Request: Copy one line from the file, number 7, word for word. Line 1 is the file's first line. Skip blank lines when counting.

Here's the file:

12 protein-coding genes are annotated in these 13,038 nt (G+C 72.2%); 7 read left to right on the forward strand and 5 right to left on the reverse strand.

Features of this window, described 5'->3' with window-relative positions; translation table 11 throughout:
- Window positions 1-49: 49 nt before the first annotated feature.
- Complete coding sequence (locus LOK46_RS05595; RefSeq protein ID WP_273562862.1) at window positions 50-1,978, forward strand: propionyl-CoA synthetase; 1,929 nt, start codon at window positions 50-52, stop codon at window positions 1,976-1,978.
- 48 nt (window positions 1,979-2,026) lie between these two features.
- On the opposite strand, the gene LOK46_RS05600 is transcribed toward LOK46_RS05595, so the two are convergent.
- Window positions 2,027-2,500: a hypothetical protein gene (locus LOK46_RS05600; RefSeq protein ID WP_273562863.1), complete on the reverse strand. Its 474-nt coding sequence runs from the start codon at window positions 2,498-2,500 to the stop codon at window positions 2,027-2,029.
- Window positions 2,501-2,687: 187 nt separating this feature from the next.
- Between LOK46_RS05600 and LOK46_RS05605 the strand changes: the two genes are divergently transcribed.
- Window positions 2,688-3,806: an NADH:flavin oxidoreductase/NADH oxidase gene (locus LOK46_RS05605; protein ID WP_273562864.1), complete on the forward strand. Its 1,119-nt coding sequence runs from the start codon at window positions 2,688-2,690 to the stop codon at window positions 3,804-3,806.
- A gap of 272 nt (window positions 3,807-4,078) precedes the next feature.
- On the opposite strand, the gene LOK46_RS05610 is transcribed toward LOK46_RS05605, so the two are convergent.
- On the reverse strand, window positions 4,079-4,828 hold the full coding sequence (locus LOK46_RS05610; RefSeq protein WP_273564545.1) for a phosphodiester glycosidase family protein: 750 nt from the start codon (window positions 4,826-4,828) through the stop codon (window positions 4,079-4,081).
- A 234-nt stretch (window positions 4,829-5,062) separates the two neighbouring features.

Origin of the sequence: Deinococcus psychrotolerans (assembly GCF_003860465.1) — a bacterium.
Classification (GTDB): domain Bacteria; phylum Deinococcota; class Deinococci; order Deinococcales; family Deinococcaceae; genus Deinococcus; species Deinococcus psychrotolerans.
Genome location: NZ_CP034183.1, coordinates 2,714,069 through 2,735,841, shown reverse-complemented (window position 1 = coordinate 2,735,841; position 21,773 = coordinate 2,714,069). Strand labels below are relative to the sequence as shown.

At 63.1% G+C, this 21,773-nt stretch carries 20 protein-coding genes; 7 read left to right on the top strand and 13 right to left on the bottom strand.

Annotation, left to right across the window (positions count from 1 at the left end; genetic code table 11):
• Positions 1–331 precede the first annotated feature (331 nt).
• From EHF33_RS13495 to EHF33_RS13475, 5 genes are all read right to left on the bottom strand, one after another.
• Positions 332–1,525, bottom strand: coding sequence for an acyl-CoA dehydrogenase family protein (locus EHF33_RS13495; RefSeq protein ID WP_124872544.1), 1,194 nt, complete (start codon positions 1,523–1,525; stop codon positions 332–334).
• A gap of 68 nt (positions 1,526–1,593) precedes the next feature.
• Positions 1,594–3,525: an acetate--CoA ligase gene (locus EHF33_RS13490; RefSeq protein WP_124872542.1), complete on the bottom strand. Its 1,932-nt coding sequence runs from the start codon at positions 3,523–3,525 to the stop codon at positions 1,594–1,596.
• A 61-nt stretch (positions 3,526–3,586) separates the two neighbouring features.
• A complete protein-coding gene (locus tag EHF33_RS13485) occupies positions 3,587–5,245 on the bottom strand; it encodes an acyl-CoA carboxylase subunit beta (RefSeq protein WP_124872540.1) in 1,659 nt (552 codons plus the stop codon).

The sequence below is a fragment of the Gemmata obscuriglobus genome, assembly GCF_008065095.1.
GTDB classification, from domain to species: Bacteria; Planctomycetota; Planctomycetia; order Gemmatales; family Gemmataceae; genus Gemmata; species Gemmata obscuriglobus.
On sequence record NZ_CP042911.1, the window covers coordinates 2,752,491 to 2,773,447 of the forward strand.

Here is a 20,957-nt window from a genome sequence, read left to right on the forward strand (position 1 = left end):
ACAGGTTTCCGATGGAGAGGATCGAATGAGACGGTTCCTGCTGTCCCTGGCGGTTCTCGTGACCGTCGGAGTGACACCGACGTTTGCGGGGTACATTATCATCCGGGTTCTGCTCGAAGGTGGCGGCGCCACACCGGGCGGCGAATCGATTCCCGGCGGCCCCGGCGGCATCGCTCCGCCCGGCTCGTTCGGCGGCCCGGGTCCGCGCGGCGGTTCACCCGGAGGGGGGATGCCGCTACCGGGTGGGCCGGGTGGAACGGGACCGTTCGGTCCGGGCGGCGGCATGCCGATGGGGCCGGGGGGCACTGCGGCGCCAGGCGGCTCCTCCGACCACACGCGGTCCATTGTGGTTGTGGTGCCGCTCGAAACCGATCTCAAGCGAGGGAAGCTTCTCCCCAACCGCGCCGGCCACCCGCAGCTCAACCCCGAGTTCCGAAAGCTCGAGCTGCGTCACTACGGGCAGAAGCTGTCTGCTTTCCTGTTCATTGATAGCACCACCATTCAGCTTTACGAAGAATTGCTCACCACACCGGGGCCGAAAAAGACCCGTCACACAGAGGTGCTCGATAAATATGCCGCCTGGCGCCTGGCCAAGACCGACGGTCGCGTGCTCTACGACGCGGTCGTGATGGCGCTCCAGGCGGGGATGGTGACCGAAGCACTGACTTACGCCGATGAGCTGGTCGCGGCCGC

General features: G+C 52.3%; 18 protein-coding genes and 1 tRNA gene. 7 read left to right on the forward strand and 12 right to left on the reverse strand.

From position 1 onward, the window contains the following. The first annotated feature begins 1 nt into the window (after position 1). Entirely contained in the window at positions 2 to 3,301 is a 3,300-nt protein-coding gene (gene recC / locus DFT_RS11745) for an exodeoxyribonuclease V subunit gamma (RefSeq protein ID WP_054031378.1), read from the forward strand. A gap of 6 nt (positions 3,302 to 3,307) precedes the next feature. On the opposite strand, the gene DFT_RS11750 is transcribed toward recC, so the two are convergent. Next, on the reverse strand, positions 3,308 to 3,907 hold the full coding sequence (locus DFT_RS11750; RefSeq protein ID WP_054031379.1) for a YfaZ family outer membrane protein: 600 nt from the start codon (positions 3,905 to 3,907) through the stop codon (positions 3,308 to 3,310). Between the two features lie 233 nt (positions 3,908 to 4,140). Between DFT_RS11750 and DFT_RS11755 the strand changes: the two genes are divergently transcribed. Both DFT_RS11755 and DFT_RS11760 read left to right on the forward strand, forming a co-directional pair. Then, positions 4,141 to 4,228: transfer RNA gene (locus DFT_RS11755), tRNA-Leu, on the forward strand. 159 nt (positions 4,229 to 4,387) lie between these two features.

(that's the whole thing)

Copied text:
- Window positions 2,027-2,500: a hypothetical protein gene (locus LOK46_RS05600; RefSeq protein ID WP_273562863.1), complete on the reverse strand. Its 474-nt coding sequence runs from the start codon at window positions 2,498-2,500 to the stop codon at window positions 2,027-2,029.